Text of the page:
Adam easily whipped the crowd into a frenzy with his Mick Jagger-meets-Alice Cooper-meets-Elvis Presley presence, but Lambert quickly stopped his set as soon as he noticed a fan in front had passed out from all the excitement. Once the situation had been resolved and the sick woman got some water, Adam suggested she take a seat away from the stage. “You can rock out from back there,” he politely suggested, before busting out “Sure Fire Winners,” which appropriately features the line “Give ‘em something to pass out about.”
Any “Idol” fans who expected Lambert to put out an album of hard-rock songs should start saving their cash for when Adam goes on tour later this year. Songs like “If I Had You,” “For Your Entertainment” and the Lady Gaga-penned “Fever,” which each have a dance/pop vibe on his RCA/ 19 Recordings debut, were given a rough, badass makeover thanks to his backing band.
Lambert and his crew were just as effective on quieter tunes too. Current single “Whataya Want From Me” and the Ryan Tedder collaboration “Sleepwalker” were both high points for the passionate singer.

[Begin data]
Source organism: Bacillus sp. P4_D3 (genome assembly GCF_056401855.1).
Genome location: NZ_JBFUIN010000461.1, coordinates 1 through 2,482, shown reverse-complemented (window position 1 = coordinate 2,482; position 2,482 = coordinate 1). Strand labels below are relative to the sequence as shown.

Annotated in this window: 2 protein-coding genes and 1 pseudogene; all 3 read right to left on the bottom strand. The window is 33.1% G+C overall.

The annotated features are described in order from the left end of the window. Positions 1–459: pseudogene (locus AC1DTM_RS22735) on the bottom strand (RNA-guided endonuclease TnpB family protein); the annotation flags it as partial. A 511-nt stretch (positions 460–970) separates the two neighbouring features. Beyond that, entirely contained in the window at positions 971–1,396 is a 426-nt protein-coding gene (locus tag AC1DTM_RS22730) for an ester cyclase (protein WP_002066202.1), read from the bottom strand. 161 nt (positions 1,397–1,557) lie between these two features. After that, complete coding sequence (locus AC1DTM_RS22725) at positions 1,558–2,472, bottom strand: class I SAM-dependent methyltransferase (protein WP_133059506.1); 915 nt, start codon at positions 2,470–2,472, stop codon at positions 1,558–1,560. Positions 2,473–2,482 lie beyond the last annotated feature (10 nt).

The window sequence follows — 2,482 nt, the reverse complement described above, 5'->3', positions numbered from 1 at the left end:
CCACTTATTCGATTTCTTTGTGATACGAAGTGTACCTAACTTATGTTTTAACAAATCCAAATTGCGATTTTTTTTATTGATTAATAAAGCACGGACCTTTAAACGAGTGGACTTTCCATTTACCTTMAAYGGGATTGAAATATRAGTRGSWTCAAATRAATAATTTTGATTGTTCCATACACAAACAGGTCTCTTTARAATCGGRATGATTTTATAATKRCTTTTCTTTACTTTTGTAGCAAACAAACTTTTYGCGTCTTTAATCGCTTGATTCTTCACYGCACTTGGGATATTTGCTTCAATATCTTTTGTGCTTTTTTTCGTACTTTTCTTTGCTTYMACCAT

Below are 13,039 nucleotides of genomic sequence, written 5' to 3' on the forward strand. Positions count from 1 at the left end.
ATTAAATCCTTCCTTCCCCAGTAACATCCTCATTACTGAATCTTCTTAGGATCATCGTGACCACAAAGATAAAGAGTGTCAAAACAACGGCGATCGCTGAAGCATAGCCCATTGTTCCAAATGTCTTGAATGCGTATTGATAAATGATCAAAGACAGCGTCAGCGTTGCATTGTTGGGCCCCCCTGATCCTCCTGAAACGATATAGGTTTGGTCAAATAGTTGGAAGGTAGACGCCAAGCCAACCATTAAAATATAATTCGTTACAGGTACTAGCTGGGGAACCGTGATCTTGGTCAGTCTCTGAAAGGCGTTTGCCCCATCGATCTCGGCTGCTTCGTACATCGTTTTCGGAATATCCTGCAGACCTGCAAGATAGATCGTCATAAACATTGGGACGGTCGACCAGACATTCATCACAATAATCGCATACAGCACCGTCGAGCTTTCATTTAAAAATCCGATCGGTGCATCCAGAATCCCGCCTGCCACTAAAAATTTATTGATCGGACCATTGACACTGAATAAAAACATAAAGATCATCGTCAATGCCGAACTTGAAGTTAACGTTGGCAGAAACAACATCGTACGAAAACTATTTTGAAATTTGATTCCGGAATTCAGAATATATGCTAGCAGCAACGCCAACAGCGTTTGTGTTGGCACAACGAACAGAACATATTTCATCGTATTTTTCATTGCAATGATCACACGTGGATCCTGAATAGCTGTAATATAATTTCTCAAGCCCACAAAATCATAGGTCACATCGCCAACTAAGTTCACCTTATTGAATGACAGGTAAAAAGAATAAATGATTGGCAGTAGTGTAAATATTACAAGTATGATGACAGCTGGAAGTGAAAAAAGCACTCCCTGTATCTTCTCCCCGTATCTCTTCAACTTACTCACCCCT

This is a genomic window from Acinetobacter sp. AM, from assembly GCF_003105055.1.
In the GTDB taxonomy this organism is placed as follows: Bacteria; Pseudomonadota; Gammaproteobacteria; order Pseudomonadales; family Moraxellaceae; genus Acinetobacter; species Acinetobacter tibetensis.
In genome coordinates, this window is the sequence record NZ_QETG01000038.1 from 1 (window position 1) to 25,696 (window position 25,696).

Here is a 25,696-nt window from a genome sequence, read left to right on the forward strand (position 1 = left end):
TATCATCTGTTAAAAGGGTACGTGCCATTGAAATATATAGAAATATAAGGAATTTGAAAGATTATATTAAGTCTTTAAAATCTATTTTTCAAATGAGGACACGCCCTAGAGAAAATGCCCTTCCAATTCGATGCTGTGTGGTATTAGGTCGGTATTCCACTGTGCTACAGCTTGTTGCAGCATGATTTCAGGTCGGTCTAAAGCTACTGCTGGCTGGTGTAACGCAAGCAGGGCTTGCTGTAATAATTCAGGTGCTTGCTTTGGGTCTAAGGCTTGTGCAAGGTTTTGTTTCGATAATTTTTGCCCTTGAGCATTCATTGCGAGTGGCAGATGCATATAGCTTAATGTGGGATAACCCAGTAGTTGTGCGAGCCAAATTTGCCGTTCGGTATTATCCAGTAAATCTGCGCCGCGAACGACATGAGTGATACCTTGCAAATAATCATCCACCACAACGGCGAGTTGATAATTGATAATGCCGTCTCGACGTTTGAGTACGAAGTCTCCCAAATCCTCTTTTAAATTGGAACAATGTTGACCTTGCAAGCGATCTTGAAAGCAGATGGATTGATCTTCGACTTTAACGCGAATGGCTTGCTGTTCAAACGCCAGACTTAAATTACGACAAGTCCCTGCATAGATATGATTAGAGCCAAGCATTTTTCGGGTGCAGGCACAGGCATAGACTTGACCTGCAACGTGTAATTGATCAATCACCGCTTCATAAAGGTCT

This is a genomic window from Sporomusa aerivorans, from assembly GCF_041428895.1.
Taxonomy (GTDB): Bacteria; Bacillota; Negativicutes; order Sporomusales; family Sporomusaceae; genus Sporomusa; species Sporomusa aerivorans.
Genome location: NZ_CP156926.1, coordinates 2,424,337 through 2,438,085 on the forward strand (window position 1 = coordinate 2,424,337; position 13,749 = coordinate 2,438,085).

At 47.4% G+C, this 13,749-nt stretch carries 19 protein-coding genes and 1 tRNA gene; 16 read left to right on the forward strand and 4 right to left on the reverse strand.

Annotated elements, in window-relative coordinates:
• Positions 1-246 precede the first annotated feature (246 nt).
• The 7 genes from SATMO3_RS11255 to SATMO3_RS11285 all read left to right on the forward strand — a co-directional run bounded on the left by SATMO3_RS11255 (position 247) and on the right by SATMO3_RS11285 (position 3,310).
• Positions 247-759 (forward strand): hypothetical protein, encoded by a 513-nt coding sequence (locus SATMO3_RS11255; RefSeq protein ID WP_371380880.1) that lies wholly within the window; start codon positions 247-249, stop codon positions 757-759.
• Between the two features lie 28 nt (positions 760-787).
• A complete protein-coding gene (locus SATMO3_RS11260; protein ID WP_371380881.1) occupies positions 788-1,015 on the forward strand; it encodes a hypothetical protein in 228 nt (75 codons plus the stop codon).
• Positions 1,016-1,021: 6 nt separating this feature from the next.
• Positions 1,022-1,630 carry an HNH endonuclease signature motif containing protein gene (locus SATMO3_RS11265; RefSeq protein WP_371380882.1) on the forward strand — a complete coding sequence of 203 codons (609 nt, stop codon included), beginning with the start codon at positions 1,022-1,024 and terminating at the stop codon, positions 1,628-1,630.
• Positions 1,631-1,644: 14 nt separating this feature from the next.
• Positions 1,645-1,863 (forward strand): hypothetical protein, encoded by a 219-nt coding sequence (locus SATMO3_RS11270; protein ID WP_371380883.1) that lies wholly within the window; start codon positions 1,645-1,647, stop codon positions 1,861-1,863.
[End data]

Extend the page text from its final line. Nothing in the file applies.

But it was the one-two punch of his last two songs that really kicked the set to new heights. First, Lambert busted out the rare bonus track “Down the Rabbit Hole,” and even though not everyone knew the song, Adam had the entire crowd in the palm of his spiky-gloved hands thanks to his electrifying performance, complete with knee-falling, ear-monitor tossing and plenty of cozying up to his bassist, TommyJoe Ratliff (who your parents probably remember as the dude Lambert kissed on the American Music Awards ). “I got a little carried away,” he meekly said.
Lambert then busted out his iconic cover of Led Zeppelin’s “Whole Lotta Love,” and the crowd erupted. It was a genius set-ender. Not only did it allow for his talented band to get some arena-ready rock solos, but the risqué lyrics let Adam act out as much as he wanted. His rock-and-roll antics included giving the microphone stand some affection, smearing makeup all over his face, shouting “come on, bitches!” into the crowd, licking the lens of a fan’s digital camera and letting a group of grab-happy audience members get up close and personal.
As the glitter settled and the road crew began setting up for Allen’s performance, a sizeable group of Lambert fans made a beeline for the door, an odd and unfortunate gesture considering the amount of “Idol” fans who were shut out from winning tickets and love all the performers.
Those who stayed were treated to a surprisingly loud [artist id="3188062"]Allen[/artist] set. It smartly kicked off with his much-lauded cover of Kanye West’s “Heartless,” which has now evolved into a mash-up with the Coolio oldie “Gangsta’s Paradise.”